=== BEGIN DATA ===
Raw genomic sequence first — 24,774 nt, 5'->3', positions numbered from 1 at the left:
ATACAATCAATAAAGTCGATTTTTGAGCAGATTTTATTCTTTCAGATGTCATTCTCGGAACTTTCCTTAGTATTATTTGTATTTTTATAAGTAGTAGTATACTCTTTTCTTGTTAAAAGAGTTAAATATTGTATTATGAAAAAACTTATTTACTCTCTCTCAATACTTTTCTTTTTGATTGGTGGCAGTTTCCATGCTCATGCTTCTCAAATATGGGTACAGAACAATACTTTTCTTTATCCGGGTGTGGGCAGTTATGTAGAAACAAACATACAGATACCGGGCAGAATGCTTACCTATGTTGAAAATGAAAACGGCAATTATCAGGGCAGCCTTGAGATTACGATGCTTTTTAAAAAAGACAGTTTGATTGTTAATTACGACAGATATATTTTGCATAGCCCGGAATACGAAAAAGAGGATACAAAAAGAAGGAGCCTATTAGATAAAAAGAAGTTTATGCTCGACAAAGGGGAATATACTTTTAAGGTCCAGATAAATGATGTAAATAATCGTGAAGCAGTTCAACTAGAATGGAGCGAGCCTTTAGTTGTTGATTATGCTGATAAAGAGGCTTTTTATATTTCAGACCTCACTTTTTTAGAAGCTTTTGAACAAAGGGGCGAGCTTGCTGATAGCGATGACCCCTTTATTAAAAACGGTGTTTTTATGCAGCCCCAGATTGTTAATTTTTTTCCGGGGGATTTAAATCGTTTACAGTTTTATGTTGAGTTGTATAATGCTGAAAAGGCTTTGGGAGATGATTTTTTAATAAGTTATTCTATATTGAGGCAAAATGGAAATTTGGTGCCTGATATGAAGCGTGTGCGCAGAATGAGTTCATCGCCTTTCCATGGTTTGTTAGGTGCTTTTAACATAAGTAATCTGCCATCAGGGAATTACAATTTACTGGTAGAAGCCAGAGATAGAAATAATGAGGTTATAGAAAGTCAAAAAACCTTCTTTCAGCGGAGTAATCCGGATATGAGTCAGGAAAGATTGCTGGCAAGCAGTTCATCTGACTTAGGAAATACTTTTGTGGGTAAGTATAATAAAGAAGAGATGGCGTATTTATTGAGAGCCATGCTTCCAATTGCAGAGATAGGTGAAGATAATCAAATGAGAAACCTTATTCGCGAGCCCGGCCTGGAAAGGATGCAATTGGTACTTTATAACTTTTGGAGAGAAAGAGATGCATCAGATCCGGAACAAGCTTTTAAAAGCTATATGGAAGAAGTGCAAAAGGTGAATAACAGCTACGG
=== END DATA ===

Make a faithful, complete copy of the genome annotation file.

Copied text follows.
Raw genomic sequence first — 24,774 nt, 5'->3', positions numbered from 1 at the left:
ATACAATCAATAAAGTCGATTTTTGAGCAGATTTTATTCTTTCAGATGTCATTCTCGGAACTTTCCTTAGTATTATTTGTATTTTTATAAGTAGTAGTATACTCTTTTCTTGTTAAAAGAGTTAAATATTGTATTATGAAAAAACTTATTTACTCTCTCTCAATACTTTTCTTTTTGATTGGTGGCAGTTTCCATGCTCATGCTTCTCAAATATGGGTACAGAACAATACTTTTCTTTATCCGGGTGTGGGCAGTTATGTAGAAACAAACATACAGATACCGGGCAGAATGCTTACCTATGTTGAAAATGAAAACGGCAATTATCAGGGCAGCCTTGAGATTACGATGCTTTTTAAAAAAGACAGTTTGATTGTTAATTACGACAGATATATTTTGCATAGCCCGGAATACGAAAAAGAGGATACAAAAAGAAGGAGCCTATTAGATAAAAAGAAGTTTATGCTCGACAAAGGGGAATATACTTTTAAGGTCCAGATAAATGATGTAAATAATCGTGAAGCAGTTCAACTAGAATGGAGCGAGCCTTTAGTTGTTGATTATGCTGATAAAGAGGCTTTTTATATTTCAGACCTCACTTTTTTAGAAGCTTTTGAACAAAGGGGCGAGCTTGCTGATAGCGATGACCCCTTTATTAAAAACGGTGTTTTTATGCAGCCCCAGATTGTTAATTTTTTTCCGGGGGATTTAAATCGTTTACAGTTTTATGTTGAGTTGTATAATGCTGAAAAGGCTTTGGGAGATGATTTTTTAATAAGTTATTCTATATTGAGGCAAAATGGAAATTTGGTGCCTGATATGAAGCGTGTGCGCAGAATGAGTTCATCGCCTTTCCATGGTTTGTTAGGTGCTTTTAACATAAGTAATCTGCCATCAGGGAATTACAATTTACTGGTAGAAGCCAGAGATAGAAATAATGAGGTTATAGAAAGTCAAAAAACCTTCTTTCAGCGGAGTAATCCGGATATGAGTCAGGAAAGATTGCTGGCAAGCAGTTCATCTGACTTAGGAAATACTTTTGTGGGTAAGTATAATAAAGAAGAGATGGCGTATTTATTGAGAGCCATGCTTCCAATTGCAGAGATAGGTGAAGATAATCAAATGAGAAACCTTATTCGCGAGCCCGGCCTGGAAAGGATGCAATTGGTACTTTATAACTTTTGGAGAGAAAGAGATGCATCAGATCCGGAACAAGCTTTTAAAAGCTATATGGAAGAAGTGCAAAAGGTGAATAACAGCTACGG